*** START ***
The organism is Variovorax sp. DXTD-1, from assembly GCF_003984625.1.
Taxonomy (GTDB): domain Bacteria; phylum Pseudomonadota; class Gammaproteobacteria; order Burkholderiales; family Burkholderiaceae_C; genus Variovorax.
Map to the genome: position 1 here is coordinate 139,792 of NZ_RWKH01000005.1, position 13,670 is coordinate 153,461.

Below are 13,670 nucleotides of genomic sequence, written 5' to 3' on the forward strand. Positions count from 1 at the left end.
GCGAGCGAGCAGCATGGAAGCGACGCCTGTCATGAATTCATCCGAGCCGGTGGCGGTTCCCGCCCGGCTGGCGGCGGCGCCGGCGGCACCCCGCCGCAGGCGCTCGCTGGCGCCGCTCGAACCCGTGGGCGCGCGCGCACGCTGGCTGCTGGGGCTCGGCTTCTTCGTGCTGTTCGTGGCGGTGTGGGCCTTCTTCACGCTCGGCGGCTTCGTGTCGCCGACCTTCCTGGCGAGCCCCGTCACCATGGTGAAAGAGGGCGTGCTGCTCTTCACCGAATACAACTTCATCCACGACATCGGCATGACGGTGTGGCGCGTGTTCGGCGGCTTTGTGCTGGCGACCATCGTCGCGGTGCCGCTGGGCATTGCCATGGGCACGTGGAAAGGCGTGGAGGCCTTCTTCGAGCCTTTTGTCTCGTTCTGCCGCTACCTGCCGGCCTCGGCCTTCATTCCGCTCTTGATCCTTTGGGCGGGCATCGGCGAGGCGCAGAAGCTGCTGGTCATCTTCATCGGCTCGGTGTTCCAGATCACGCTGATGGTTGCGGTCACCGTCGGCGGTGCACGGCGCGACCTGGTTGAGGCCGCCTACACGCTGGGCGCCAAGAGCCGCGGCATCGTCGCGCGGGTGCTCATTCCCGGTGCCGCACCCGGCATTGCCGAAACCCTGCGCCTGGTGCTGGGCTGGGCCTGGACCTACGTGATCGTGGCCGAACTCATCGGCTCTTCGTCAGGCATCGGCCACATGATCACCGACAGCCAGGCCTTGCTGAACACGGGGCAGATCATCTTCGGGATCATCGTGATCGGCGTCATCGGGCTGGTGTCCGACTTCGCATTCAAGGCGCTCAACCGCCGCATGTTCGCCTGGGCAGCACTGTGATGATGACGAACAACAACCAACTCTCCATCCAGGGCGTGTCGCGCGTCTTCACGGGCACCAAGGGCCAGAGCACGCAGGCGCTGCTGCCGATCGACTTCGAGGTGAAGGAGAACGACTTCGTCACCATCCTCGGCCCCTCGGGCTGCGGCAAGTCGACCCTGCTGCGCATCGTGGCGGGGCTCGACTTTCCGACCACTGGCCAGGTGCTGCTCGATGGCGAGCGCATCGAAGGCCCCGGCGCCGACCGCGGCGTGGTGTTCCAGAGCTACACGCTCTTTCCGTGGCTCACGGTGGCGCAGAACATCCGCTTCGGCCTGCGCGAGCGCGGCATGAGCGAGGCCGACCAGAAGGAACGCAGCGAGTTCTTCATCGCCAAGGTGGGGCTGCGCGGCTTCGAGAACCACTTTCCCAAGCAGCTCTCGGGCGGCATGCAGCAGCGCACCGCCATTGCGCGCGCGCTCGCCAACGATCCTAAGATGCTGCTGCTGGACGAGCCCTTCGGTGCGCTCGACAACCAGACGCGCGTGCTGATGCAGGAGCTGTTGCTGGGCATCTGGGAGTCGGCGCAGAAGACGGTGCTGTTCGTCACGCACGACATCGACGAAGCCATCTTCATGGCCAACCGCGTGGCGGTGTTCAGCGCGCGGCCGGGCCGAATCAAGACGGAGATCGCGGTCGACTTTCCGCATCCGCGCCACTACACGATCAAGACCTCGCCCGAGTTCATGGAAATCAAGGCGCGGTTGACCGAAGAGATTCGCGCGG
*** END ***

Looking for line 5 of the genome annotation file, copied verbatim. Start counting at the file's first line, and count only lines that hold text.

GCGAGCGAGCAGCATGGAAGCGACGCCTGTCATGAATTCATCCGAGCCGGTGGCGGTTCCCGCCCGGCTGGCGGCGGCGCCGGCGGCACCCCGCCGCAGGCGCTCGCTGGCGCCGCTCGAACCCGTGGGCGCGCGCGCACGCTGGCTGCTGGGGCTCGGCTTCTTCGTGCTGTTCGTGGCGGTGTGGGCCTTCTTCACGCTCGGCGGCTTCGTGTCGCCGACCTTCCTGGCGAGCCCCGTCACCATGGTGAAAGAGGGCGTGCTGCTCTTCACCGAATACAACTTCATCCACGACATCGGCATGACGGTGTGGCGCGTGTTCGGCGGCTTTGTGCTGGCGACCATCGTCGCGGTGCCGCTGGGCATTGCCATGGGCACGTGGAAAGGCGTGGAGGCCTTCTTCGAGCCTTTTGTCTCGTTCTGCCGCTACCTGCCGGCCTCGGCCTTCATTCCGCTCTTGATCCTTTGGGCGGGCATCGGCGAGGCGCAGAAGCTGCTGGTCATCTTCATCGGCTCGGTGTTCCAGATCACGCTGATGGTTGCGGTCACCGTCGGCGGTGCACGGCGCGACCTGGTTGAGGCCGCCTACACGCTGGGCGCCAAGAGCCGCGGCATCGTCGCGCGGGTGCTCATTCCCGGTGCCGCACCCGGCATTGCCGAAACCCTGCGCCTGGTGCTGGGCTGGGCCTGGACCTACGTGATCGTGGCCGAACTCATCGGCTCTTCGTCAGGCATCGGCCACATGATCACCGACAGCCAGGCCTTGCTGAACACGGGGCAGATCATCTTCGGGATCATCGTGATCGGCGTCATCGGGCTGGTGTCCGACTTCGCATTCAAGGCGCTCAACCGCCGCATGTTCGCCTGGGCAGCACTGTGATGATGACGAACAACAACCAACTCTCCATCCAGGGCGTGTCGCGCGTCTTCACGGGCACCAAGGGCCAGAGCACGCAGGCGCTGCTGCCGATCGACTTCGAGGTGAAGGAGAACGACTTCGTCACCATCCTCGGCCCCTCGGGCTGCGGCAAGTCGACCCTGCTGCGCATCGTGGCGGGGCTCGACTTTCCGACCACTGGCCAGGTGCTGCTCGATGGCGAGCGCATCGAAGGCCCCGGCGCCGACCGCGGCGTGGTGTTCCAGAGCTACACGCTCTTTCCGTGGCTCACGGTGGCGCAGAACATCCGCTTCGGCCTGCGCGAGCGCGGCATGAGCGAGGCCGACCAGAAGGAACGCAGCGAGTTCTTCATCGCCAAGGTGGGGCTGCGCGGCTTCGAGAACCACTTTCCCAAGCAGCTCTCGGGCGGCATGCAGCAGCGCACCGCCATTGCGCGCGCGCTCGCCAACGATCCTAAGATGCTGCTGCTGGACGAGCCCTTCGGTGCGCTCGACAACCAGACGCGCGTGCTGATGCAGGAGCTGTTGCTGGGCATCTGGGAGTCGGCGCAGAAGACGGTGCTGTTCGTCACGCACGACATCGACGAAGCCATCTTCATGGCCAACCGCGTGGCGGTGTTCAGCGCGCGGCCGGGCCGAATCAAGACGGAGATCGCGGTCGACTTTCCGCATCCGCGCCACTACACGATCAAGACCTCGCCCGAGTTCATGGAAATCAAGGCGCGGTTGACCGAAGAGATTCGCGCGG